Time Out

Summer is finally here!  After a long, wet, cold winter, we have jumped straight into an Alabama summer.  We have to transition from school and after school activities to long days with personal face to face interactions with our children. This seemed to be a good time to discuss Time Out.

Time Out has been around for many decades.  It is a type of social exclusion used as a way to modify behavior.  You remove the child from the situation of inappropriate behaviors.  There has to be a distinct difference between Time In and Time Out.  Consistency is very important, as is giving one warning, not 3-4.  Time In is fun and positive, Time Out is social isolation.

Time Out is more effective when the child has improving language skills at around 18 months old.  In general, 7 or 8 years of age is when it becomes less effective.  It involves a specific amount of time: one minute for every year of age. The area of time out should be quiet and boring: no electronics or toys.  Social isolation means the child is unable to talk to others, and others should not talk to him/her.  It can be a corner of the room, a specific chair, or a separate location.  Time Out is not ended until the child has been quiet and cooperative.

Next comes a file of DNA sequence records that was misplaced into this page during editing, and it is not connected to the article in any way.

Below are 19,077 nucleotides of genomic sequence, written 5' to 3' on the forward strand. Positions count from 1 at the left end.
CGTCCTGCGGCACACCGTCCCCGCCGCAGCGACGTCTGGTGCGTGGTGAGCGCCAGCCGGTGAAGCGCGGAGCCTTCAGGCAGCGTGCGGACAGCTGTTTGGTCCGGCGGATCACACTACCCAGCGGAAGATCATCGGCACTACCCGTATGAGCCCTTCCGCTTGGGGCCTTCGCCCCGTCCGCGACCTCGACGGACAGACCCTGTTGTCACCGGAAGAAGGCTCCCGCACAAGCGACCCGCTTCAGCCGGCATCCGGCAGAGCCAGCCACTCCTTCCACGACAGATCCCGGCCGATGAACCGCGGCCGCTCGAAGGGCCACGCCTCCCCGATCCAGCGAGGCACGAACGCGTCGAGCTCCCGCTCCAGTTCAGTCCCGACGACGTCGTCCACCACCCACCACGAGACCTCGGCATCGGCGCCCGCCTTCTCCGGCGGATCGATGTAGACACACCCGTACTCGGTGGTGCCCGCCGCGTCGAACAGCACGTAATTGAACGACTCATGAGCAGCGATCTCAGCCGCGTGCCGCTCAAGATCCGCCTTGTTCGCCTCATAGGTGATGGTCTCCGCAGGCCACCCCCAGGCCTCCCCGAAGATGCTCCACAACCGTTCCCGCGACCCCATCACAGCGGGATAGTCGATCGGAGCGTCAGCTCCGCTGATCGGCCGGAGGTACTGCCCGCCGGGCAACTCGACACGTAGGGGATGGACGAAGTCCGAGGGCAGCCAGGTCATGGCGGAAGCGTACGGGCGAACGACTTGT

102 web sites were evaluated by Drayton et al for accuracy regarding Time Out recommendations. NONE included completely accurate information.

The Key Components of Effective Time Out Administration as published in academicpedsjnl.net/article/S1876-2859(16)30407-7/abstract

  • Time In:  
    • Positive reinforcement of good behaviors is essential.
    • Social attention, praise, privileges, or rewards are common aspects of Time In.
  • Immediacy:
    • Consequences are more impactful when applied immediately after the target behavior.
    • Avoid multiple warnings.
    • Avoid lengthy explanations.
  • Stimulation during Time Out:
    • Lack of reinforcing stimuli is the basis of Time Out.
    • Use a specific chair, corner, hallway or other boring place.
  • Duration: 
    • Generally longer durations are not more effective.
    • Use 1 minute per year.
  • Release: 
    • The parent determines the end of Time Out, not the child. A timer on the phone works well for this.
    • Releasing from Time Out is contingent on the child being calm and cooperative. 
  • Response to escape from Time Out: 
    • Parents should have a backup strategy in mind.
    • Viable options include returning to Time Out, loss of other privileges, lessening the time of Time Out so the child is successful in completing the punishment.

Successful implementation of Time Out will make not only this summer, but many summers to come much more pleasant. 

Dr. Judy Moore